16/11/2016 10:46 GMT | Updated 16/11/2016 11:00 GMT

Is Black Friday A Trick? Watchdog Claims Deals Aren't All They Seem

Half of deals are cheaper before and after the event.

If you’re hunting for a pre-Christmas bargain, you should “do your research” before splashing out on Black Friday.

That’s the advice from researchers at Which?, who have found that half (49 per cent) of Black Friday “bargains” are cheaper in the months before and after the event.

Just 8% of the deals were one-day only offers where the Black Friday price was cheaper than on any other day.

About one in ten (12%) were cheaper at some point in the three months leading up to Black Friday and four in 10 (38%) were cheaper in the weeks after Black Friday.

Joe Giddens/PA Archive

The watchdog tracked 178 deals on 20 popular types of technology gadgets and home appliances at Amazon, AO, Argos, Currys and John Lewis every day for three months before and two months after Black Friday.

It found that only 90 out of the 178 deals were cheapest on Black Friday.

Which? said it also believed AO and Currys could have broken advertising rules in relation to “numerous” examples of offers that appeared to inflate the ‘was’ price to make deals look more substantial than they were.

Rules say the ‘was” price should be the most recent price the item was sold at for at least 28 consecutive days.

Which? head of campaigns Pete Moorey said: “Shoppers might be surprised to learn that only half of Black Friday deals are actually cheapest on Black Friday.

“If you’re thinking about starting your Christmas shopping around Black Friday, do your research as some ‘deals’ may not be all they’re cracked up to be.”

Currys disputed the Which? findings, saying: “We are proud to offer our customers fantastic deals all year round, with prices that are truly transparent and backed by our price promise.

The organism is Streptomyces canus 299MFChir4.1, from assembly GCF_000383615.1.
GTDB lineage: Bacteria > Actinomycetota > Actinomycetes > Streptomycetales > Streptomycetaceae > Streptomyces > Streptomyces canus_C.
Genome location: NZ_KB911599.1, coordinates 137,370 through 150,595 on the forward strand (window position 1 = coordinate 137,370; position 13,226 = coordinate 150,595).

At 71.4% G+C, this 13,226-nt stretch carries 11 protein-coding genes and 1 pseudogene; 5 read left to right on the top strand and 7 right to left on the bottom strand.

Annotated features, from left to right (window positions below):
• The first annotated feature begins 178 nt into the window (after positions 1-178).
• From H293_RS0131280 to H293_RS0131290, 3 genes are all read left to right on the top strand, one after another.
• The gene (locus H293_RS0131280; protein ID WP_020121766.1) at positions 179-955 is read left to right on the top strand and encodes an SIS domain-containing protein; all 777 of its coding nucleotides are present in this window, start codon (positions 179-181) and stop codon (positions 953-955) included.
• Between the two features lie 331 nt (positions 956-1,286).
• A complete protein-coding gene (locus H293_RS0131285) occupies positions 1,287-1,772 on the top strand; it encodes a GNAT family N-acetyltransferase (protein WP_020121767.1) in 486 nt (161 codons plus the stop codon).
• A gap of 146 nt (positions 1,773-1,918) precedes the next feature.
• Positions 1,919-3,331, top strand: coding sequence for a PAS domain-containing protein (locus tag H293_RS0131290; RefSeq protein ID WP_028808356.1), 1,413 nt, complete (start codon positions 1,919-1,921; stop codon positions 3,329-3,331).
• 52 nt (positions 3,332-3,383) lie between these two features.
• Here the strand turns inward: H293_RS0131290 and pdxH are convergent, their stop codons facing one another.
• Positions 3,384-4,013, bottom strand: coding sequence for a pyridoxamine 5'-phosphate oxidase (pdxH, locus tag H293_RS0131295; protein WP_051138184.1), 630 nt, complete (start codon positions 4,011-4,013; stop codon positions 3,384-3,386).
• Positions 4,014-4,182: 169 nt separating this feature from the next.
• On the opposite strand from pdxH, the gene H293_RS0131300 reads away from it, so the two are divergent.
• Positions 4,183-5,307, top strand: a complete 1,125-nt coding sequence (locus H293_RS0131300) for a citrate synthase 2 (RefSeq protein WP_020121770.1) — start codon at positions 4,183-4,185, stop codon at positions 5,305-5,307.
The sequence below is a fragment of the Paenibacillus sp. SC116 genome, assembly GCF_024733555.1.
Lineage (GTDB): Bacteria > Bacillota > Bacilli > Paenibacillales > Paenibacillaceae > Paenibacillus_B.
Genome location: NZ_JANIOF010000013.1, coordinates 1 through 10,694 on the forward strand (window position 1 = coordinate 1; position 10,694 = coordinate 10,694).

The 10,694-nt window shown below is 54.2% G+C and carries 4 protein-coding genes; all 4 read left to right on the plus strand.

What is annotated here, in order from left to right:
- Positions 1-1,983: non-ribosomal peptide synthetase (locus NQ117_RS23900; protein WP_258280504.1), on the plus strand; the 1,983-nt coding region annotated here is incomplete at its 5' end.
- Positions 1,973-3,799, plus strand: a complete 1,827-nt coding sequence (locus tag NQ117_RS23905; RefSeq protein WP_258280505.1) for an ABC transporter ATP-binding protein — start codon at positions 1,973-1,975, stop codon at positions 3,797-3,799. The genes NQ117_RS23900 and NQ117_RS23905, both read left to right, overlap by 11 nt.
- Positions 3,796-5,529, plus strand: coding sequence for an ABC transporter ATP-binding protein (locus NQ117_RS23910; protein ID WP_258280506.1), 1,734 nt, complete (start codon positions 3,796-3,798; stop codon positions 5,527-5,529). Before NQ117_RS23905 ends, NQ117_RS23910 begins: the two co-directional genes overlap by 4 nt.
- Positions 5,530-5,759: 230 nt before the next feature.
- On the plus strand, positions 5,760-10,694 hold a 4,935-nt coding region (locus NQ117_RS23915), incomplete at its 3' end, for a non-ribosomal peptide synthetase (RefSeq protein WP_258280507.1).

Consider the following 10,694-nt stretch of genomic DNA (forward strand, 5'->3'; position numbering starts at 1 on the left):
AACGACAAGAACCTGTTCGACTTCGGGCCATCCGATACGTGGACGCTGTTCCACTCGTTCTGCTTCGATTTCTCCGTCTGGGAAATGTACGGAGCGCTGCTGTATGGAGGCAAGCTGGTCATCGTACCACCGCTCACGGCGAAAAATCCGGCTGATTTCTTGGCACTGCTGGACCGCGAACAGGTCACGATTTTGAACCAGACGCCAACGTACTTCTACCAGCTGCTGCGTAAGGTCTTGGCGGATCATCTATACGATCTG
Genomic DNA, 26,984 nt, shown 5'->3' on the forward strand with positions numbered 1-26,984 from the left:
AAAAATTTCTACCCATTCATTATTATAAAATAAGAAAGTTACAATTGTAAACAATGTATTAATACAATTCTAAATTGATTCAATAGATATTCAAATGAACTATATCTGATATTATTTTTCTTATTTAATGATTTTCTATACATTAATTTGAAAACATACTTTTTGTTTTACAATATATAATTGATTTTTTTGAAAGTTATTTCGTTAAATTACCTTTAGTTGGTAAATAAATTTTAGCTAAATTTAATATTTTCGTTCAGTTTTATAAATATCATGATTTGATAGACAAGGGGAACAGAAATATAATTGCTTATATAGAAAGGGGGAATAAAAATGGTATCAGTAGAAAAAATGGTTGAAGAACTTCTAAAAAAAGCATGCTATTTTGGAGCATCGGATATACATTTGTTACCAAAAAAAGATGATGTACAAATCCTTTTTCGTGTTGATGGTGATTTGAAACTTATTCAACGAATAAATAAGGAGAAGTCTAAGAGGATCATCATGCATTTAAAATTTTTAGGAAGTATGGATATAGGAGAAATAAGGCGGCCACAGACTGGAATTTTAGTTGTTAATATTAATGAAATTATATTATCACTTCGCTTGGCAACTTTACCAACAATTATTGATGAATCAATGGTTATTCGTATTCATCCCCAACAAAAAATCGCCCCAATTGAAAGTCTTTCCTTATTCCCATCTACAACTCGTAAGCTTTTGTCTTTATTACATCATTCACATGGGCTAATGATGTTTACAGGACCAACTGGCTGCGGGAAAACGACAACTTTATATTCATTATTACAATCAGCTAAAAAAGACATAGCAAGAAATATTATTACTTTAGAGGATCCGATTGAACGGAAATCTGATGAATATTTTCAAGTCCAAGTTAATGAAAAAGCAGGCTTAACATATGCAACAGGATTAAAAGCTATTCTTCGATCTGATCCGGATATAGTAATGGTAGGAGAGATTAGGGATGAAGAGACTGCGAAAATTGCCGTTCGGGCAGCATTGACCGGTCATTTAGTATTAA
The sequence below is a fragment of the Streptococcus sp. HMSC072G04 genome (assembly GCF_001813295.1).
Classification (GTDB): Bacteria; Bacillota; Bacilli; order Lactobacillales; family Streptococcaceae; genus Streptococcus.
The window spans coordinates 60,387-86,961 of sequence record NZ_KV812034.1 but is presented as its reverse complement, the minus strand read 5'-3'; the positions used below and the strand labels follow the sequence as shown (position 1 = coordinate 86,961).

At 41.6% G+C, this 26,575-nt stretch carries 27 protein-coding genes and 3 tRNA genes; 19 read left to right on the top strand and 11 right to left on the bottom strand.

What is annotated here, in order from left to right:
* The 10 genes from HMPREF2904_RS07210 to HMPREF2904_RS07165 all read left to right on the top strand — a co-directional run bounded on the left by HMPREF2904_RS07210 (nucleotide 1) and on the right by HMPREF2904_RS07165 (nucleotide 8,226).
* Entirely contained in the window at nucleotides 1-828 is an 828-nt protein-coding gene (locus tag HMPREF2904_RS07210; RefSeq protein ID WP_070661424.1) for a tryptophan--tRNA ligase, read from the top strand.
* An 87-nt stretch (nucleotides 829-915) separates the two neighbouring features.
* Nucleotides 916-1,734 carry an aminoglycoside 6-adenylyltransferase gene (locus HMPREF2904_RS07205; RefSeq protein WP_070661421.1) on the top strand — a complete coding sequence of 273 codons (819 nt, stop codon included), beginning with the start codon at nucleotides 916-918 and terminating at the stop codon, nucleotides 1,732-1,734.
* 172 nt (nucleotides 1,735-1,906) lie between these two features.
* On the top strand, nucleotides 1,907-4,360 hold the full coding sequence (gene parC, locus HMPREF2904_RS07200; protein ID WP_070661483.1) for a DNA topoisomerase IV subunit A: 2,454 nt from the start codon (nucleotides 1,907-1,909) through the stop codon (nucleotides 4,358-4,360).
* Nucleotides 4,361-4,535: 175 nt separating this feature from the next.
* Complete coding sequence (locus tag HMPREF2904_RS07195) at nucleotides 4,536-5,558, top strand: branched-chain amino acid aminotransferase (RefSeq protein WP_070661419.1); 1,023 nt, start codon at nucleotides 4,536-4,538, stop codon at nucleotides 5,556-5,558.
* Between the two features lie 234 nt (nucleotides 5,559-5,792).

“We fundamentally disagree with the approach taken by Which? in this report and comply fully with the government’s Pricing Practices Guidance, displaying a clear date from when the ‘was’ price was taken, allowing customers to make a fully informed decision.”

A John Lewis spokeswoman attributed its prices to its ‘Never Knowingly Undersold’ promise, and said: “Our never knowingly undersold commitment means that we will match our competitors’ deals and offers for as long as they run.

“We’re looking forward to sharing our Black Friday deals with customers this year.”

Argos said: “We offer customers thousands of great deals over the Black Friday period and work hard to ensure that all of our offers are fully compliant with the full range of regulations and guidance in pricing practice.

“We certainly do not intend to mislead in anyway. We update our pricing frequently to ensure that we can offer our customers the best deals.”

Amazon said: “Six of the eight products that Which? reviewed last year had our lowest price on Black Friday and, in response to customer feedback, we spread out great deals over several days.

“This year, our Black Friday sale runs for 12 days from November 14 to November 25, featuring thousands of deals and millions of pounds worth of savings for customers.”

AO said: “The internet is the most transparent market place ever created for consumers to be able to compare price and service associated with it and we work hard to be exceptional on both fronts. This has been recognised many times by Which? themselves.

“The sheer scale of Black Friday’s great offers means that these are planned up to 12 months in advance to maximise the value and service for our customers.

“That demands significant planning for a very fluid trading environment across hundreds of offers and we are always focused on offering the best price match promise all year and especially around Black Friday.”